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 Table of Contents  
ORIGINAL ARTICLE
Year : 2019  |  Volume : 57  |  Issue : 4  |  Page : 279-284

Preoperative subconjunctival injection of mitomycin C versus conjunctival autografting with fibrin glue fixation in the management of primary pterygium


1 Department of Ophthalmology, Shri Sathya Sai Medical College and Research Institute, Sri Balaji Vidyapeeth (Deemed to be University), Kancheepuram, Tamil Nadu, India
2 Department of Ophthalmology, Dr. VM Government Medical College, Solapur, Maharashtra, India
3 Department of Ophthalmology, Swami Netralaya, Aurangabad, Maharashtra, India
4 Department of Pathology, Shri Sathya Sai Medical College and Research Institute, Sri Balaji Vidyapeeth (Deemed to be University), Kancheepuram, Tamil Nadu, India

Date of Submission29-Sep-2019
Date of Decision24-Oct-2019
Date of Acceptance28-Oct-2019
Date of Web Publication26-Dec-2019

Correspondence Address:
Dr. Asma Ayub Ansari
Department of Ophthalmology, Shri Sathya Sai Medical College and Research Institute, Sri Balaji Vidyapeeth (Deemed to be University), Ammapettai Village, Thiruporur - Nellikuppam Road, Kancheepuram - 603 108, Tamil Nadu
India
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Source of Support: None, Conflict of Interest: None


DOI: 10.4103/tjosr.tjosr_86_19

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  Abstract 


Aims: To measure the outcome of preoperative subconjunctival mitomycin C 1 month before bare sclera and conjunctival autografting using fibrin glue in terms of recurrence rate and complications. Settings and Design: This was a prospective, randomized, interventional, hospital-based comparative study. Materials and Methods: Sixty eyes of 58 consecutive patients with primary, progressive pterygium were randomly allocated into two equal Groups (A and B) of 30 each. In Group A, subconjunctival injection of mitomycin C (MMC) (0.1 ml of 0.1 mg/ml) 1 month before bare sclera technique and in Group B pterygium excision with conjunctival autografting using fibrin glue were performed. The study period was from December 2010 to October 2012, and patients were followed up for 18 months. The outcome measures were significant corneoscleral complications and recurrence. Results: The mean age of patients in the study was 38.6 ± 12.6 years with females slightly outnumbering males. Majority (58.6%) of patients were pursuing outdoor occupations. The mean follow-up period of MMC group was 10.2 ± 4.49 months, whereas that of conjunctival autograft with glue group was 10.8 ± 3.66 months. The average surgery time was more for conjunctival autografting with fibrin glue than subconjunctival mitomycin before bare sclera. One (3.33%) patient in the MMC group and 2 (6.67%) patients in the fibrin glue group had recurrence within the study period. Both the surgical techniques were not found to be associated with any serious vision-threatening complications. Conclusions: Subconjunctival MMC 1 month before bare sclera is simple, safe, economical, less time-consuming, technically less demanding, and as effective as conjunctival autografting with fibrin glue fixation.

Keywords: Bare sclera, conjunctival autograft, fibrin glue, mitomycin C, pterygium


How to cite this article:
Ansari AA, Atnoor VB, Chavan K, Syed AH. Preoperative subconjunctival injection of mitomycin C versus conjunctival autografting with fibrin glue fixation in the management of primary pterygium. TNOA J Ophthalmic Sci Res 2019;57:279-84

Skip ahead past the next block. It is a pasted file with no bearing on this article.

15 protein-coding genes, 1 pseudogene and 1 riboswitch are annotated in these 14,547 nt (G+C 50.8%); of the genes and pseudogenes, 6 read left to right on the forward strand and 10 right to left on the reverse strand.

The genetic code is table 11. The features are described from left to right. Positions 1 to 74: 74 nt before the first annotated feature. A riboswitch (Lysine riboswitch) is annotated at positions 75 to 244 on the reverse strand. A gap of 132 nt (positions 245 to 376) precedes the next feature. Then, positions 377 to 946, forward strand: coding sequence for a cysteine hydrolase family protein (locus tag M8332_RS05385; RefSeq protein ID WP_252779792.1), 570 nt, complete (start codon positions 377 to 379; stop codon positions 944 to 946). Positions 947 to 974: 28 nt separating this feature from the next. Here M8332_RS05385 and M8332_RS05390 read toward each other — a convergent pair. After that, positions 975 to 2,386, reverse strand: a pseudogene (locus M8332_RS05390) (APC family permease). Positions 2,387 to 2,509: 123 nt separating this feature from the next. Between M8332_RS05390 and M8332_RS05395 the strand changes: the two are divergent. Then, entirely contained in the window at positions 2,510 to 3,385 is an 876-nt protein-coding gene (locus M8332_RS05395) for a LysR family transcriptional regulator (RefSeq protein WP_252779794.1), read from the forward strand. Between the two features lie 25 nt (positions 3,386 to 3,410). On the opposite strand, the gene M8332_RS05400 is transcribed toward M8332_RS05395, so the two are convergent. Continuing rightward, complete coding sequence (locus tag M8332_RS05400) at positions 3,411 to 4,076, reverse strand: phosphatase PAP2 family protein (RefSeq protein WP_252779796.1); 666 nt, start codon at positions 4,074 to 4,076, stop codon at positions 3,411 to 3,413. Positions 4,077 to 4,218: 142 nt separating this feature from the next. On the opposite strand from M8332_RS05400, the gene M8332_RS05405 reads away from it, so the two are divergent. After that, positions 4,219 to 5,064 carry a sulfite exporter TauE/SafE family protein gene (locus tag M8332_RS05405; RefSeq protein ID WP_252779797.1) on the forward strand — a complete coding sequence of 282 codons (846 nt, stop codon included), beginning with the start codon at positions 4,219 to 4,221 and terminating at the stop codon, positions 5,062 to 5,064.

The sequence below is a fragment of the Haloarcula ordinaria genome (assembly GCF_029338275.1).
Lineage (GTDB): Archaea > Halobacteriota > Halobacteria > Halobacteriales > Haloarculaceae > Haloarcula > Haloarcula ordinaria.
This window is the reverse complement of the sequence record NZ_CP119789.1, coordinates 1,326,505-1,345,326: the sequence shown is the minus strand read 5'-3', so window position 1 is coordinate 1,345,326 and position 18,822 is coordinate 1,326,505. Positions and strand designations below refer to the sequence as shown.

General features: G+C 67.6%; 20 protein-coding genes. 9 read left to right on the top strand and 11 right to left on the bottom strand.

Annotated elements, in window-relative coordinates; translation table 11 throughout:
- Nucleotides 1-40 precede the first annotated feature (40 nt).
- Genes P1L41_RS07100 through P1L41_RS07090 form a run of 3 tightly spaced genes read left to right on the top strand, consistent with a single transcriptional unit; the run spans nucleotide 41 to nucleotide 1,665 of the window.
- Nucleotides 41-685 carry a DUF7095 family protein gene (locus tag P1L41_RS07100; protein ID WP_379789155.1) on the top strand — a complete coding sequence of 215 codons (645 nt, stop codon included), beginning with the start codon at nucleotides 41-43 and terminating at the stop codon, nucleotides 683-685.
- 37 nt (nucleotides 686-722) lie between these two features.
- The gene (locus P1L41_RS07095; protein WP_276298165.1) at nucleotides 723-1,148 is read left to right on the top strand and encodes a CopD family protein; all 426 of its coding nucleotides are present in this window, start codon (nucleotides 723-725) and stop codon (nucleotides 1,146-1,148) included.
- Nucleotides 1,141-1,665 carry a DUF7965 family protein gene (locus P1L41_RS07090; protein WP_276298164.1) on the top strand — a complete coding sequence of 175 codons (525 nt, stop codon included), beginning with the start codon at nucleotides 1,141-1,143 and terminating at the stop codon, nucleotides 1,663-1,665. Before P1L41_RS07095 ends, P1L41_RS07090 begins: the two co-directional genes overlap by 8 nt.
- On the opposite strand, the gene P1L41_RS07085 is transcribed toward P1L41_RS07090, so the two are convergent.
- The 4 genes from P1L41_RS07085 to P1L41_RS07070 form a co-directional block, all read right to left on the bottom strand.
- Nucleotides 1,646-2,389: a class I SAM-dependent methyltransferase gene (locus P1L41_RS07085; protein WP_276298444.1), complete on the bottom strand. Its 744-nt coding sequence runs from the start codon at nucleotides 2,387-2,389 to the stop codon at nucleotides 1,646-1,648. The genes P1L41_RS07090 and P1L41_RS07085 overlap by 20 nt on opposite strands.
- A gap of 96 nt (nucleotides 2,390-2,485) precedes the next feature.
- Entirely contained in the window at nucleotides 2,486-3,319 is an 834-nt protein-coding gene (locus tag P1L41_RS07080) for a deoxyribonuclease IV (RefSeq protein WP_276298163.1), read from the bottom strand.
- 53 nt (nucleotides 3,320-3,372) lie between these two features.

How to cite this URL:
Ansari AA, Atnoor VB, Chavan K, Syed AH. Preoperative subconjunctival injection of mitomycin C versus conjunctival autografting with fibrin glue fixation in the management of primary pterygium. TNOA J Ophthalmic Sci Res [serial online] 2019 [cited 2020 Jan 19];57:279-84. Available from: http://www.tnoajosr.com/text.asp?2019/57/4/279/273987




  Introduction Top


Pterygium is a subconjunctival elastotic degenerative fibrovascular tissue proliferation which invades from the limbus onto the cornea.[1] It is commonly seen in dry, hot climate and ultraviolet radiation exposure.[2],[3] Surgical intervention is indicated if there is chronic irritation, recurrent inflammation, obstruction of visual axis, induced astigmatism, motility restriction, and cosmetic blemish. Due to a very high recurrence rate (30%–70%) after simple excision, adjunctive treatments, including radiation, antimetabolites, conjunctival grafts, and limbal grafts, are used to decrease the rate of recurrence after surgical excision.[4],[5] The best available option to prevent recurrence after pterygium excision is conjunctival autografting, wherein the graft can be fixed with the help of sutures, fibrin glue, and autologous blood.[6]

Adjunctive mitomycin C (MMC) in pterygium surgery was first described in Japan by Kunitomo and Mori in 1963.[7] Since then, several modalities of usage have been described including preoperative injection and intraoperative application.[8] Long-term use of topical MMC eye drops after pterygium surgery can cause serious complications such as secondary glaucoma, corneal edema, scleral necrosis, and sudden-onset mature cataract.[9] Hence, MMC use has been limited to use as a single intraoperative application with high success rates and fewer complications.[10] Subconjunctival injection of MMC can be used as adjunctive therapy before pterygium excision as it allows exact titration of MMC delivery to the activated fibroblasts and minimizes epithelial toxicity. Donnenfeld et al. reported a success rate of 94% with subconjunctival injection of MMC, 1 month before pterygium excision with the bare sclera technique.[11]